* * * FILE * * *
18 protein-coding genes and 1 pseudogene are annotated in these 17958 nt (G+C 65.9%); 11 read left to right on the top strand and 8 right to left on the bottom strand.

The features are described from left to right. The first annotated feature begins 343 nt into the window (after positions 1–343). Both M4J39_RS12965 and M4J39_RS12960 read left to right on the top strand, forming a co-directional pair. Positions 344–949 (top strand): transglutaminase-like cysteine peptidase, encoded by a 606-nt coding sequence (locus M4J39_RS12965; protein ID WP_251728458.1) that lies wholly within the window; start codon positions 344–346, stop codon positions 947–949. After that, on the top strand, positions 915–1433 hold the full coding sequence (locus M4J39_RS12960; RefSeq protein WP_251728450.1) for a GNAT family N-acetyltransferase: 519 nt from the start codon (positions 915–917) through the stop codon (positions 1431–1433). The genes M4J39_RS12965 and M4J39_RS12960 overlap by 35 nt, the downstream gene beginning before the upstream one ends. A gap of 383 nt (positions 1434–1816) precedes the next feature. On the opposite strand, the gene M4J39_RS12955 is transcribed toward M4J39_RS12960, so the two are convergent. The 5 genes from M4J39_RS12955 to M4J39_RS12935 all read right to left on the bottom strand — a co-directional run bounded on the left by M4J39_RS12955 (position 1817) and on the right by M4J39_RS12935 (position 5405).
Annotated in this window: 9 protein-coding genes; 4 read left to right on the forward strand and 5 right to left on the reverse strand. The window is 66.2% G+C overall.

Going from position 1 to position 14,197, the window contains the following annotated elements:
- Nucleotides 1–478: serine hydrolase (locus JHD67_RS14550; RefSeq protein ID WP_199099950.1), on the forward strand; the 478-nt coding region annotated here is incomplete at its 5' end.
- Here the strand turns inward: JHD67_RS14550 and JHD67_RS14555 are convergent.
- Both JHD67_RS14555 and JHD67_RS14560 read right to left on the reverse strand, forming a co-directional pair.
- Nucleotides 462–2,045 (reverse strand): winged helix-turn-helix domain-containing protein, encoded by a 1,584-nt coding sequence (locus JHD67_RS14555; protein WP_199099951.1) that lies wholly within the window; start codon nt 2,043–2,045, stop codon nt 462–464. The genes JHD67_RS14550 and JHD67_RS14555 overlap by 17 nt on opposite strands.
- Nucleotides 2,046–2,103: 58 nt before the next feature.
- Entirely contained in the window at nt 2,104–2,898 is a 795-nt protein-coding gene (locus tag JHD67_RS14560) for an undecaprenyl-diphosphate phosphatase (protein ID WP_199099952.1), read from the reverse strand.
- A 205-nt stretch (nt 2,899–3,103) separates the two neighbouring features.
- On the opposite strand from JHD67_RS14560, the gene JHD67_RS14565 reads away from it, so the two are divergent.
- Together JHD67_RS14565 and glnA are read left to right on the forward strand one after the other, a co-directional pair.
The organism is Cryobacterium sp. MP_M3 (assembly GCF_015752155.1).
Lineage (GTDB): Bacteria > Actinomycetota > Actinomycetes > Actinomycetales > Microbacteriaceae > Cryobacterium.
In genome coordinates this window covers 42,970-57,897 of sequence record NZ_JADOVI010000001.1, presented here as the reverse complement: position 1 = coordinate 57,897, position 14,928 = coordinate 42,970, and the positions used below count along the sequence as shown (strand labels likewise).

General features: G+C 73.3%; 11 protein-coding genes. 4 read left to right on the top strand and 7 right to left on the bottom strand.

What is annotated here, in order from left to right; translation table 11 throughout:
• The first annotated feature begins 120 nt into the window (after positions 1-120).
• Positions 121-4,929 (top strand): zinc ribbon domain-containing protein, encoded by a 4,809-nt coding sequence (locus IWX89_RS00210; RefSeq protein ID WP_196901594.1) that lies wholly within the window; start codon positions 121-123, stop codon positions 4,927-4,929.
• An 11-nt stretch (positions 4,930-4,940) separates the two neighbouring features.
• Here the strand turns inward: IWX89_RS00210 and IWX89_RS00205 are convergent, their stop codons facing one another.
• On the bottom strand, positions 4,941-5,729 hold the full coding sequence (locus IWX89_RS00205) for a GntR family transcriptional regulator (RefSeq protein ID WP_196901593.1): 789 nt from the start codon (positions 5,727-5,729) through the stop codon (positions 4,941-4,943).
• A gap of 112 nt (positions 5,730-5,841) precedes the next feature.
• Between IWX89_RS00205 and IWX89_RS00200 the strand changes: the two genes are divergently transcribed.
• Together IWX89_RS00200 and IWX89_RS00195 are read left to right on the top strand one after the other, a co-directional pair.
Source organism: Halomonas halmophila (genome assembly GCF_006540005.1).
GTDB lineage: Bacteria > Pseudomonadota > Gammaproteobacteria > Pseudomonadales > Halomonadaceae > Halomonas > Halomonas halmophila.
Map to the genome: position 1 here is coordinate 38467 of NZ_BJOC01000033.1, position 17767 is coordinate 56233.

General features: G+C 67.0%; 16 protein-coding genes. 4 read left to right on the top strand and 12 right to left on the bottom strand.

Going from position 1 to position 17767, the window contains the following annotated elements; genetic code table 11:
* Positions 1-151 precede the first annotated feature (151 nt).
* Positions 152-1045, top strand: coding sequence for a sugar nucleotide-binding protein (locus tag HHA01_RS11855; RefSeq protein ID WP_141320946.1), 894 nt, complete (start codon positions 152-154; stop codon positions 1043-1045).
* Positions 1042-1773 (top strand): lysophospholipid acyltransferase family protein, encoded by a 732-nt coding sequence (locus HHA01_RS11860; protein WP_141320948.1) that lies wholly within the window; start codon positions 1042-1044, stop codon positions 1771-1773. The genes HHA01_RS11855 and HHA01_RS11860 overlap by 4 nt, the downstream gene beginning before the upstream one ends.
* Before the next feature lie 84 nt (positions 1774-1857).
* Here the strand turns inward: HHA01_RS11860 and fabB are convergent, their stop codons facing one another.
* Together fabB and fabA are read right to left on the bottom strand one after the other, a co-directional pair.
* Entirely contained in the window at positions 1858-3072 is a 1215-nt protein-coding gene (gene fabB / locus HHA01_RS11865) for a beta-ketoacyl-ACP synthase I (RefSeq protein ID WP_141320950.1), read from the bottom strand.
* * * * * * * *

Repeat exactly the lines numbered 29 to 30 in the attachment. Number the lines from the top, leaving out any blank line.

Map to the genome: position 1 here is coordinate 38467 of NZ_BJOC01000033.1, position 17767 is coordinate 56233.

General features: G+C 67.0%; 16 protein-coding genes. 4 read left to right on the top strand and 12 right to left on the bottom strand.